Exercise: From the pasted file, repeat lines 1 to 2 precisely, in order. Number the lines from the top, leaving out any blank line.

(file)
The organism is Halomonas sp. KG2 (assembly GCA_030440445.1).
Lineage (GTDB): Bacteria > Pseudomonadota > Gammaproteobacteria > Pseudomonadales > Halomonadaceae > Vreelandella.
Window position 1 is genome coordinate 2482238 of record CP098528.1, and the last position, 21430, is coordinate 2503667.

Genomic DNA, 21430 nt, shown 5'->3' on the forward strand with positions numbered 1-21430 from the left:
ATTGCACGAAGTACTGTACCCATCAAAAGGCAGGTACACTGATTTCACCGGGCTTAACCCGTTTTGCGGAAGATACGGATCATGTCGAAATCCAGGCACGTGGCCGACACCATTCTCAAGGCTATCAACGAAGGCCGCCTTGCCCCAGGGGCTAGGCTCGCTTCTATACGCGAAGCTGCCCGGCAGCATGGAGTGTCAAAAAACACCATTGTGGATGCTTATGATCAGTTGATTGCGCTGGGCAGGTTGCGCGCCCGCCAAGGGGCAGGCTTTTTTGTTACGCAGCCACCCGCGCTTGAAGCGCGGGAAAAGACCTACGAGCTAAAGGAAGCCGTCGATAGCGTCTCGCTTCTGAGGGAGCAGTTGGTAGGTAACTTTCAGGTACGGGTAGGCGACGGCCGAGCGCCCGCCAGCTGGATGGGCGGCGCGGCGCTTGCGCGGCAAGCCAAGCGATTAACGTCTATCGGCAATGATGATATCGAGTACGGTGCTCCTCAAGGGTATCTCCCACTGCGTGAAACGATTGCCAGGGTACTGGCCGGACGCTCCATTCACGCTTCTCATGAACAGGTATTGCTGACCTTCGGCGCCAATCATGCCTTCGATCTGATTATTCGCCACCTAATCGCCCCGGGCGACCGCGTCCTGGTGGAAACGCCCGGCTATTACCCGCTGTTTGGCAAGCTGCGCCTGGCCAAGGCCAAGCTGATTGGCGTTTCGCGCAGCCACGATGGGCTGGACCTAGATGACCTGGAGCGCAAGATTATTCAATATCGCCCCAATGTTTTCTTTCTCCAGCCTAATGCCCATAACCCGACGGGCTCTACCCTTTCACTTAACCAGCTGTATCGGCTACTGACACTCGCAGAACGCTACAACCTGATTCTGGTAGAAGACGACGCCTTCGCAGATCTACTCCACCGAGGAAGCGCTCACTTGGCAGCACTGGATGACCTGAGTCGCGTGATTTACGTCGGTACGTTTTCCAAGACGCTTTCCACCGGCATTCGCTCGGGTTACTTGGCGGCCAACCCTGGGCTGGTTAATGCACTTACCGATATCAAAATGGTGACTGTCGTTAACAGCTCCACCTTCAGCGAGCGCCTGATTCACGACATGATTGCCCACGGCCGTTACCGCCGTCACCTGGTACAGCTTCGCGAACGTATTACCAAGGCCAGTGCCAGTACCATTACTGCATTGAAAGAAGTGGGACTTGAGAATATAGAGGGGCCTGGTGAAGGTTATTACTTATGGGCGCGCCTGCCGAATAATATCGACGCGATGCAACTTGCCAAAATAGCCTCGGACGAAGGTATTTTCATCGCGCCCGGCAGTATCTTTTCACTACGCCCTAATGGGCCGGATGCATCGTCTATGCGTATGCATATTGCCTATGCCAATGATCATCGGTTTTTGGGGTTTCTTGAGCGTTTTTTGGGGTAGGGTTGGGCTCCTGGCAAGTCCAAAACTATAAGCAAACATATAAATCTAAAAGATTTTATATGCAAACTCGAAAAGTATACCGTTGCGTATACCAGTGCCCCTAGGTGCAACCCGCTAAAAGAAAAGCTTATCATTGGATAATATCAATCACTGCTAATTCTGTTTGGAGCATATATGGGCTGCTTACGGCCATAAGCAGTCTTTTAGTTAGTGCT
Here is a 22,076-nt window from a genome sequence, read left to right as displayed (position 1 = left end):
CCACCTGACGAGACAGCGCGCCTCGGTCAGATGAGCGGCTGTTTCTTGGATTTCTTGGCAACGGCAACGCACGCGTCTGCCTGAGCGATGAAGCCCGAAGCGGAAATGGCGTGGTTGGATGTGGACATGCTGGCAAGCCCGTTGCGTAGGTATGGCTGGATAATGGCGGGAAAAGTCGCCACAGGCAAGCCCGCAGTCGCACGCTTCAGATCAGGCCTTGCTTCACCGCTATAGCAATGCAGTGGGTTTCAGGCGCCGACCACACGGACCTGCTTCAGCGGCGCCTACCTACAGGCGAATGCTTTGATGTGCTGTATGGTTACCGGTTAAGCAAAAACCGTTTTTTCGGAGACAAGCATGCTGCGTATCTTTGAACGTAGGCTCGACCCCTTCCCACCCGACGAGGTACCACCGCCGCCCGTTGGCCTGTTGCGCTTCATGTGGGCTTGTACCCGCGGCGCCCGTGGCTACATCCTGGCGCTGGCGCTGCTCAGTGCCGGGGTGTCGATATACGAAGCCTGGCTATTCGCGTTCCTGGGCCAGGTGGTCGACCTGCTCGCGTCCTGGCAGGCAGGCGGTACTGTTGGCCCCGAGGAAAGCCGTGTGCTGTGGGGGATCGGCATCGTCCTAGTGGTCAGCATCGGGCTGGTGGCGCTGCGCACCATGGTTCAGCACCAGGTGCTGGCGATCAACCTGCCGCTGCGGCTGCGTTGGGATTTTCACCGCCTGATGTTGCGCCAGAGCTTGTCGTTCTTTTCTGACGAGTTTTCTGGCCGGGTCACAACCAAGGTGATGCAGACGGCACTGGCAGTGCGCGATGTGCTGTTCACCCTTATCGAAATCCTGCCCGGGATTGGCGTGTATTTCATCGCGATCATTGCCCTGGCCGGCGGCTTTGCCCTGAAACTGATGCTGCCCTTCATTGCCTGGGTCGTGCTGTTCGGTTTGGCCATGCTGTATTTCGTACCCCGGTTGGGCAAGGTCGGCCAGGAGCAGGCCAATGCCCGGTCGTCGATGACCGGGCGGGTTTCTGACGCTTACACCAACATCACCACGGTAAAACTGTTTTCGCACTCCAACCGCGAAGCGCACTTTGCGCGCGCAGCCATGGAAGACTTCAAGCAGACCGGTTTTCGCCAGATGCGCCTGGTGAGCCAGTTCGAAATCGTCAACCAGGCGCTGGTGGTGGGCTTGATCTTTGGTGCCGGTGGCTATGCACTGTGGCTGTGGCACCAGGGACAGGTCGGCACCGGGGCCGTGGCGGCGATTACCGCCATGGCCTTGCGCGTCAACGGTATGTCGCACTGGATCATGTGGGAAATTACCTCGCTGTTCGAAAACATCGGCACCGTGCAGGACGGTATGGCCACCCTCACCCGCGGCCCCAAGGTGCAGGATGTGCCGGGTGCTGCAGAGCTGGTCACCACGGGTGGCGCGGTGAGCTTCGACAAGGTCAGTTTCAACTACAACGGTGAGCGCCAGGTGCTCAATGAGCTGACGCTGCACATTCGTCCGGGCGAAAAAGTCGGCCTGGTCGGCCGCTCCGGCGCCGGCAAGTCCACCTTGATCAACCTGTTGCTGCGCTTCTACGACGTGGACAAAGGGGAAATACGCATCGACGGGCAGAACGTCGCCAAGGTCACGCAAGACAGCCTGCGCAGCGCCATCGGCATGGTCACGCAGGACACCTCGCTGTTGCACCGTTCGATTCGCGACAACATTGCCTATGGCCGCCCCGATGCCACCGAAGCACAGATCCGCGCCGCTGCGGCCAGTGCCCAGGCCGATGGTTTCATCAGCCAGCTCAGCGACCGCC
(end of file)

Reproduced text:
The organism is Halomonas sp. KG2 (assembly GCA_030440445.1).
Lineage (GTDB): Bacteria > Pseudomonadota > Gammaproteobacteria > Pseudomonadales > Halomonadaceae > Vreelandella.